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Book Review : A Seductive Fantasy of the Golden Orient

September 29, 1986|CAROLYN SEE

Green Dragon, White Tiger by Annette Motley (Macmillan: $19.95).

First of all, you have to love stories like this. You have to be crazy about the old Pearl Buck novels. You have to become insanely happy whenever an author places a flock of almond-eyed damsels attractively about a secluded courtyard, or better still, an incense-laden pavilion. You've got to take a lively interest in concubines and eunuchs and people who recline on kangs instead of beds--and when they recline there, they don't "make love," but indulge in something called "the clouds and rain." If you're a sucker for well-worn, but still seductive fantasies of the Golden Orient your $20 bill will be well spent on this one. "Green Dragon, White Tiger," is wonderful fun.

The jacket copy here tells us that "Green Dragon, White Tiger" is "based on the fascinating life of the Empress Wu, the only woman ever to rule China from the exalted Dragon Throne." And in case we know nothing about the Empress Wu or the Dragon Throne, the author has considerately given us a chronology of just when all that happened (from the year 625 to 690), and how old the empress, or Black Jade as she is known before she ascends the throne, is at each stage of her exciting career.

Black Jade's family knows her fate from the very beginning; it is prophesied by their old family astrologer. They are pleased, but can hardly credit old Ming's mutterings, for Black Jade is not merely a commoner but a worthless woman, and not only both of those but a younger sister, a nobody, a nothing. On the other hand, Black Jade is the Joan Crawford of little sisters. She's wildly beautiful; she's certainly the lippiest little lady to ever come out of the Middle Kingdom, and she has stamina to burn. She loves to ride horseback over barren wastes; she scorns sedan chairs, and she makes sure to learn all about military life from her father, a famous general and former buddy of the reigning emperor.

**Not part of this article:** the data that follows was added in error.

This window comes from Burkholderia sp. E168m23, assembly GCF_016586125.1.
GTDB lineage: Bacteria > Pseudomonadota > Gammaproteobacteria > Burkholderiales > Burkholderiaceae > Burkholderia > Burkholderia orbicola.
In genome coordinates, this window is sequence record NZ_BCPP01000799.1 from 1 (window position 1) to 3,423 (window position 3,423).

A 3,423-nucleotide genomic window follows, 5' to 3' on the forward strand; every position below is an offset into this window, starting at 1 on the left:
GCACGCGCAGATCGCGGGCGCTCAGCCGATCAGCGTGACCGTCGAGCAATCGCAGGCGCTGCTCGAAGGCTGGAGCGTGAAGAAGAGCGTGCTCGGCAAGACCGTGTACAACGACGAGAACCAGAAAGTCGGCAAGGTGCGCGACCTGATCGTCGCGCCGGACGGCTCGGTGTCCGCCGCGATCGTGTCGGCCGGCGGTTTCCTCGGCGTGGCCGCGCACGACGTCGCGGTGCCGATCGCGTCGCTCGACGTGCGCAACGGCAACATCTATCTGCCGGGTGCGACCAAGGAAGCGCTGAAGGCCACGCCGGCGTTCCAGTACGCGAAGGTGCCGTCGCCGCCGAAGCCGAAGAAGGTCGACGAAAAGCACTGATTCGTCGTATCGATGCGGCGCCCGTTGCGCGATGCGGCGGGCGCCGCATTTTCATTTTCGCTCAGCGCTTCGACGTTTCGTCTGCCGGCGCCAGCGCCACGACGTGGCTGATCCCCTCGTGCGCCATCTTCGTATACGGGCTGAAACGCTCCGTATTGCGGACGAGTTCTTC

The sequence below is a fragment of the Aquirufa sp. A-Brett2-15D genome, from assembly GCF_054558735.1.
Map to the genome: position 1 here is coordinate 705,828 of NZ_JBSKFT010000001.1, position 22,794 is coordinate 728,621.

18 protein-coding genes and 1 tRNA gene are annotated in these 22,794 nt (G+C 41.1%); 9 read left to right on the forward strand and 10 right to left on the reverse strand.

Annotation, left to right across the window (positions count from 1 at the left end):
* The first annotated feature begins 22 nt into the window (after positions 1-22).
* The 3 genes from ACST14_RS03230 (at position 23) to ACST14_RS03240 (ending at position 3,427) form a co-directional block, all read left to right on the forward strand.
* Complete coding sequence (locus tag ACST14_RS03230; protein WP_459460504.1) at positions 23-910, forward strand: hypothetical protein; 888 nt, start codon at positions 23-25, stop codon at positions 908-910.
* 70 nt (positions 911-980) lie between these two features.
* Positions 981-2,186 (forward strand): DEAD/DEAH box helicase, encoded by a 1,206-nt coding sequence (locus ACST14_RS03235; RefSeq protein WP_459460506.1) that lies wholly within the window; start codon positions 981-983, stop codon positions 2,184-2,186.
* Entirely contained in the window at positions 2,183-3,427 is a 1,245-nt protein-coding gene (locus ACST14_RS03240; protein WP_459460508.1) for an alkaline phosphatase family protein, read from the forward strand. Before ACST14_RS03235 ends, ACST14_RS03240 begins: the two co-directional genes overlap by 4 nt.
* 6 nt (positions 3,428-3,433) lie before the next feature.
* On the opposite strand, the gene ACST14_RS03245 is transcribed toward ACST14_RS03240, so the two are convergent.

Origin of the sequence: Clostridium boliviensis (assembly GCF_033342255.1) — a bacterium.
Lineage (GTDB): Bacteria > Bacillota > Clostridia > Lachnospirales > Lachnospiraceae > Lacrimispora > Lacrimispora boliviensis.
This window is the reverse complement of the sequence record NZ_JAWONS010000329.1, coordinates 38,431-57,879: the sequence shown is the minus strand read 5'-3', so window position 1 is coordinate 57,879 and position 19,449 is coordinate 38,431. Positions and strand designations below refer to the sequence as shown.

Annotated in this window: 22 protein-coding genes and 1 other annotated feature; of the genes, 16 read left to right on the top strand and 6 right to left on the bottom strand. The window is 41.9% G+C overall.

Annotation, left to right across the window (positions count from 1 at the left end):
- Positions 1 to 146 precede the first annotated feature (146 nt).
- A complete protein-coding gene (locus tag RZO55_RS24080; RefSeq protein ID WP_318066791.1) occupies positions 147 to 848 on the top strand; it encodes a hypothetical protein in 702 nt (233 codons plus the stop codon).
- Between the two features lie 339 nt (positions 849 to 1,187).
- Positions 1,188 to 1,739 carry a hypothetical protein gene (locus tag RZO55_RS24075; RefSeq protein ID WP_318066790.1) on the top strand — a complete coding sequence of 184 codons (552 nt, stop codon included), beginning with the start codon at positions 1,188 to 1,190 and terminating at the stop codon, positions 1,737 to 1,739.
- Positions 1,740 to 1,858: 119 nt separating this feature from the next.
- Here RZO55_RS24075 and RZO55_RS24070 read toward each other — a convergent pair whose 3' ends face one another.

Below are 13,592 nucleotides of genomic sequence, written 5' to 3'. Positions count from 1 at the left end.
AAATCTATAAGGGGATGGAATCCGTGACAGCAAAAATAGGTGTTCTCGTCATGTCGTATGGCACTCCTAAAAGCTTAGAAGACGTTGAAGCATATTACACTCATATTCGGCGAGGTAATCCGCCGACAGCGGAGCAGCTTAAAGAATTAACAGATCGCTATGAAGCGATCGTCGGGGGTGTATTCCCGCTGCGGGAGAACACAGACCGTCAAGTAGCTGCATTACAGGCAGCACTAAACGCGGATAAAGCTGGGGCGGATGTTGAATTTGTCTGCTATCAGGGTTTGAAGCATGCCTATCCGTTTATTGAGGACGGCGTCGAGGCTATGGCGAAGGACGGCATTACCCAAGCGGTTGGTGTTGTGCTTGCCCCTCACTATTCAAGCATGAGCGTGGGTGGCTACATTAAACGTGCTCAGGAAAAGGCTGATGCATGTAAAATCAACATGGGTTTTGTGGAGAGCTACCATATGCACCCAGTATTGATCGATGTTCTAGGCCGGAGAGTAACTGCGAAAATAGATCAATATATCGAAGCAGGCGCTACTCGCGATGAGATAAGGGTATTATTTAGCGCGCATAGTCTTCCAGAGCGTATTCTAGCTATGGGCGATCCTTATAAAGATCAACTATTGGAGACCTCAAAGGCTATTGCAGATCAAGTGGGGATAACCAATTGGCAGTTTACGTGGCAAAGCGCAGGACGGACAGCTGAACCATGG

It's only a matter of time before Black Jade is summoned to the bed of the emperor--as a Concubine Fifth Class. From then on, fate and a good personality conspire to bring the courageous and fanciful woman to her destiny. Soon Black Jade is "inherited" by the emperor's son. Gradually she takes over more and more of the responsibilities of empire, while having children left and right (Bold Tiger, Young Tiger, Loud Tiger and Tiger Lily). She does away with her enemies with a merciless hand, keeps her figure and the rest of her beauty, and makes "the clouds and rain" with quite a few people she isn't married to.

Of course, it's easy to carp at a novel like this. One wishes, for instance, that Black Jade's older sister were named something else than Rose Bird. Or one wonders why these exotic Orientals command each other to "keep a civil tongue in your head," or why most of the Royal Family pepper their sentences with "quites" and "rathers" as if their clan had Princess Di instead of Black Jade as their principal female jewel. But only spoilsports would bring up those matters. In the case of "Green Dragon, White Tiger," the best advice is Bottoms Up! Light up some joss, and enjoy.

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